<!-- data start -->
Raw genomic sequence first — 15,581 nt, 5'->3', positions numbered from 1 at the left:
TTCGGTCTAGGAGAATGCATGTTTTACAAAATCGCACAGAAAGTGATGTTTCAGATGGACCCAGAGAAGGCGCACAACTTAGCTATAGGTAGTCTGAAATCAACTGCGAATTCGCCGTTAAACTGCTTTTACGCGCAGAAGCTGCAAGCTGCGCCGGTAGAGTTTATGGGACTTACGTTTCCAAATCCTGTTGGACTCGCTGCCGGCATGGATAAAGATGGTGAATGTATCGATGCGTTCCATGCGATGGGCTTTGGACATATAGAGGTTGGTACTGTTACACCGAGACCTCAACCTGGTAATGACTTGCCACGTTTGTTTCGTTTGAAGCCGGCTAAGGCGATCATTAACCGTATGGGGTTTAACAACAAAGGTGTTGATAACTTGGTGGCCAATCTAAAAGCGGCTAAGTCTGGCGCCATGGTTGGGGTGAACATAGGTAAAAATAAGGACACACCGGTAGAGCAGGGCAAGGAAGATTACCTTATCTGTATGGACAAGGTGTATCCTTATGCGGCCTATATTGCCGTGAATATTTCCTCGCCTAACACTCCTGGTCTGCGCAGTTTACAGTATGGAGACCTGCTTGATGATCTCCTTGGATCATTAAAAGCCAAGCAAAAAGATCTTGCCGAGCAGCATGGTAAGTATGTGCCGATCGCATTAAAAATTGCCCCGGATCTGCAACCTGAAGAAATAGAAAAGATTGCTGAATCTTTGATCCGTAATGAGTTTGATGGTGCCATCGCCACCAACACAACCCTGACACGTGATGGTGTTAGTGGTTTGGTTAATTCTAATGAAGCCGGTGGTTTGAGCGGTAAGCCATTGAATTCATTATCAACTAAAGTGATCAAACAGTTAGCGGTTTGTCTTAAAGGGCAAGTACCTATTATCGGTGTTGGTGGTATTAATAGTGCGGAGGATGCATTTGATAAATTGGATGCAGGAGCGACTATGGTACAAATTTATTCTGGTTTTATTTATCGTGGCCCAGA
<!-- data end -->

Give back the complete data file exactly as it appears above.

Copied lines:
Raw genomic sequence first — 15,581 nt, 5'->3', positions numbered from 1 at the left:
TTCGGTCTAGGAGAATGCATGTTTTACAAAATCGCACAGAAAGTGATGTTTCAGATGGACCCAGAGAAGGCGCACAACTTAGCTATAGGTAGTCTGAAATCAACTGCGAATTCGCCGTTAAACTGCTTTTACGCGCAGAAGCTGCAAGCTGCGCCGGTAGAGTTTATGGGACTTACGTTTCCAAATCCTGTTGGACTCGCTGCCGGCATGGATAAAGATGGTGAATGTATCGATGCGTTCCATGCGATGGGCTTTGGACATATAGAGGTTGGTACTGTTACACCGAGACCTCAACCTGGTAATGACTTGCCACGTTTGTTTCGTTTGAAGCCGGCTAAGGCGATCATTAACCGTATGGGGTTTAACAACAAAGGTGTTGATAACTTGGTGGCCAATCTAAAAGCGGCTAAGTCTGGCGCCATGGTTGGGGTGAACATAGGTAAAAATAAGGACACACCGGTAGAGCAGGGCAAGGAAGATTACCTTATCTGTATGGACAAGGTGTATCCTTATGCGGCCTATATTGCCGTGAATATTTCCTCGCCTAACACTCCTGGTCTGCGCAGTTTACAGTATGGAGACCTGCTTGATGATCTCCTTGGATCATTAAAAGCCAAGCAAAAAGATCTTGCCGAGCAGCATGGTAAGTATGTGCCGATCGCATTAAAAATTGCCCCGGATCTGCAACCTGAAGAAATAGAAAAGATTGCTGAATCTTTGATCCGTAATGAGTTTGATGGTGCCATCGCCACCAACACAACCCTGACACGTGATGGTGTTAGTGGTTTGGTTAATTCTAATGAAGCCGGTGGTTTGAGCGGTAAGCCATTGAATTCATTATCAACTAAAGTGATCAAACAGTTAGCGGTTTGTCTTAAAGGGCAAGTACCTATTATCGGTGTTGGTGGTATTAATAGTGCGGAGGATGCATTTGATAAATTGGATGCAGGAGCGACTATGGTACAAATTTATTCTGGTTTTATTTATCGTGGCCCAGA